Heirs to Freedom
Inspired by Russian historical novels, especially Tolstoy and Pasternak, Heirs to Freedom is the story of a colonial Charleston, South Carolina family, who lived in the four decades before the American Revolution. The book was precipitated by a true event: in this period, the son of a planter and a former slave woman was tried in a colonial court. To rule in his favor the judge had to declare him white. To account for this startling finding, the story imagines what he and his family might have been like. In the process, it deals with all the issues that swirl around a remarkable family in America's turbulent formative decades: slavery, race relations, generational strife, sexuality, gender, marriage and religion, all in the context of the developing Independence movement and the emergence of American national identity. Inevitably the political analogues of the private life are
explored: equality, merit, individualism, justice, prosperity, liberty and freedom.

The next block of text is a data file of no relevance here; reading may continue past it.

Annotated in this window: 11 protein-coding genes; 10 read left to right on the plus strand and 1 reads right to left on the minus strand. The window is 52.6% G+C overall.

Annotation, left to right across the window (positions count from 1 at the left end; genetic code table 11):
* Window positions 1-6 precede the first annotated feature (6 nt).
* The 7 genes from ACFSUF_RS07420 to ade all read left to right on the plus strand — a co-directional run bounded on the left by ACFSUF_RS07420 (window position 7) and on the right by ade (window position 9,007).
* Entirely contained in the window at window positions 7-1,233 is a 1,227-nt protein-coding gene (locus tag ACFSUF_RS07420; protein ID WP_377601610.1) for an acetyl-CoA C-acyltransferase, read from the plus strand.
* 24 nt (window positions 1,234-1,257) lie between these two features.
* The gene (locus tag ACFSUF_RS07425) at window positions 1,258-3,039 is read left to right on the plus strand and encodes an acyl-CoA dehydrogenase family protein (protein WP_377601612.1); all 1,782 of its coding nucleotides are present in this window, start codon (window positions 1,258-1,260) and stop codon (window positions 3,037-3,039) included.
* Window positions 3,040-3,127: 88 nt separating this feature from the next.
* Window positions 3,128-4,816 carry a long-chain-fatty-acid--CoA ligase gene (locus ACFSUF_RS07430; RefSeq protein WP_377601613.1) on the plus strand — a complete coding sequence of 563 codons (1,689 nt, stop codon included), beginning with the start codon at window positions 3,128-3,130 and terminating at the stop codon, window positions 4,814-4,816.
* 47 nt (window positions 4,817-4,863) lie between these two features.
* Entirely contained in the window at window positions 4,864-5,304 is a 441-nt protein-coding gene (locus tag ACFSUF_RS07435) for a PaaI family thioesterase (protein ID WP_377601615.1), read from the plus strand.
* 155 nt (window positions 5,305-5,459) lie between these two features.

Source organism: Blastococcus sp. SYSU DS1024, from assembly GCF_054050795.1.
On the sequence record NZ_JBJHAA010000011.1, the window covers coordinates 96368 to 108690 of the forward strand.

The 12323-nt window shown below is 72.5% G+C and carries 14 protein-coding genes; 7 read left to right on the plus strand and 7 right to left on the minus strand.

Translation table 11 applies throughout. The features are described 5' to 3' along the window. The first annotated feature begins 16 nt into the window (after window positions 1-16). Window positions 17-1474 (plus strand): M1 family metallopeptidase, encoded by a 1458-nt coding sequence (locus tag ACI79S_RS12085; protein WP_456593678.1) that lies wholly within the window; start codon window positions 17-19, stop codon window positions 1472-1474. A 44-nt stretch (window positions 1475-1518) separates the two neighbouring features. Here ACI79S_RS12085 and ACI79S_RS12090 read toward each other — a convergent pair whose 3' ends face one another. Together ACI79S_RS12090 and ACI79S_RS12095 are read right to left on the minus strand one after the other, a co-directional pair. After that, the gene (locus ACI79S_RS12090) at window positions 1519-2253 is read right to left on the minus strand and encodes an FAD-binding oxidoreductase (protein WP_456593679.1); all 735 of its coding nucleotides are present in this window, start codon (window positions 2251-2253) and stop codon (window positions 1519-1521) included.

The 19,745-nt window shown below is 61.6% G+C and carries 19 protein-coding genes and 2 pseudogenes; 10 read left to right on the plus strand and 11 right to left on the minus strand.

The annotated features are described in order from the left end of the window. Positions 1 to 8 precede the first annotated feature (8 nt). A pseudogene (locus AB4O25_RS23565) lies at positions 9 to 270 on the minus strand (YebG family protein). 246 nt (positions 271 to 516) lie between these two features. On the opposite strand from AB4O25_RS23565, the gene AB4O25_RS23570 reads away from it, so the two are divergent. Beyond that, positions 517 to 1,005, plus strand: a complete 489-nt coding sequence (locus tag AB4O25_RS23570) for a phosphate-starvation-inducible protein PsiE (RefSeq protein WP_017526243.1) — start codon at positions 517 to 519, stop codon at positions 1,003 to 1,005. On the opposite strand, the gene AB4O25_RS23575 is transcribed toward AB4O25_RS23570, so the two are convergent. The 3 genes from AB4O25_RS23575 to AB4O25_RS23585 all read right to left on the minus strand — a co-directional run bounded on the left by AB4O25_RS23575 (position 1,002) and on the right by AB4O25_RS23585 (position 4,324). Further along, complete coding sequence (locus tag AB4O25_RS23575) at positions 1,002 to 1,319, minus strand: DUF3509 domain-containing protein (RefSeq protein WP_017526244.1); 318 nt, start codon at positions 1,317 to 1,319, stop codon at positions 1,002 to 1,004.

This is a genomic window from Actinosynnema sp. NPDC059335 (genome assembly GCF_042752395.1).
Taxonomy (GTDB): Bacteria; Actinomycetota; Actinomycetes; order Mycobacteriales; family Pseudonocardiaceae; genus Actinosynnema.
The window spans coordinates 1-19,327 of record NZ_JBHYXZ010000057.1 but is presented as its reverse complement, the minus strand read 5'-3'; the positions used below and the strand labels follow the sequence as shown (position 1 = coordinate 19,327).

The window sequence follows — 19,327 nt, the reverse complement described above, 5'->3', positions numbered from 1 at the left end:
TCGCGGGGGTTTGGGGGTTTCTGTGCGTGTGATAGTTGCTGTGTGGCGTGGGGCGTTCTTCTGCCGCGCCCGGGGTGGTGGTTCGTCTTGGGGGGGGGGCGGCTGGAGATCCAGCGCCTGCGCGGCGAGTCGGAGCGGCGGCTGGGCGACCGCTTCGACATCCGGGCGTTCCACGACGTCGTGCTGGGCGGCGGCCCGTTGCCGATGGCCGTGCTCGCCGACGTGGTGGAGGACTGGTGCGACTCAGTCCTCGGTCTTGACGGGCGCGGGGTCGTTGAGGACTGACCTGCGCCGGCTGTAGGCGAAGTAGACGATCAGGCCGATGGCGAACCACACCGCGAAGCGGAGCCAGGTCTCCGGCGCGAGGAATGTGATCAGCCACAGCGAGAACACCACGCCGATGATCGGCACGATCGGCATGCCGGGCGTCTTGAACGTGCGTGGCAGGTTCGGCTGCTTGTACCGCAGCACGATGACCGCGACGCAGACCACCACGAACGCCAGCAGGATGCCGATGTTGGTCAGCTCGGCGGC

Christopher Vasillopulos has been a teacher/ scholar for over thirty years. He has taught in several American universities, lectured in European universities, and participated in many international conferences throughout the world. He has been active as an op-ed journalist, especially on American foreign policy in the Middle East. He has published more than forty articles in academic journals on a wide variety of topics, from Greek Tragedy to Constitutional Law to Nazi Germany. He wrote The Triumph of Hate: the Political Theology of Hitler Movement (2012). His writing has centered on the relations between traditional political theory, theology, history and literature, based on the assumption that and Man's political activities cannot be understood apart from his larger social context.
He was educated in public schools in New Rochelle, NY, Hobart College, and the University of California, Berkeley. He is currently Professor of Political Science at Eastern Connecticut State University. He is currently teaching courses in ancient, modern and American political theory, and International Relations. He has taught courses in Public Law and Public Administration and several topical seminars.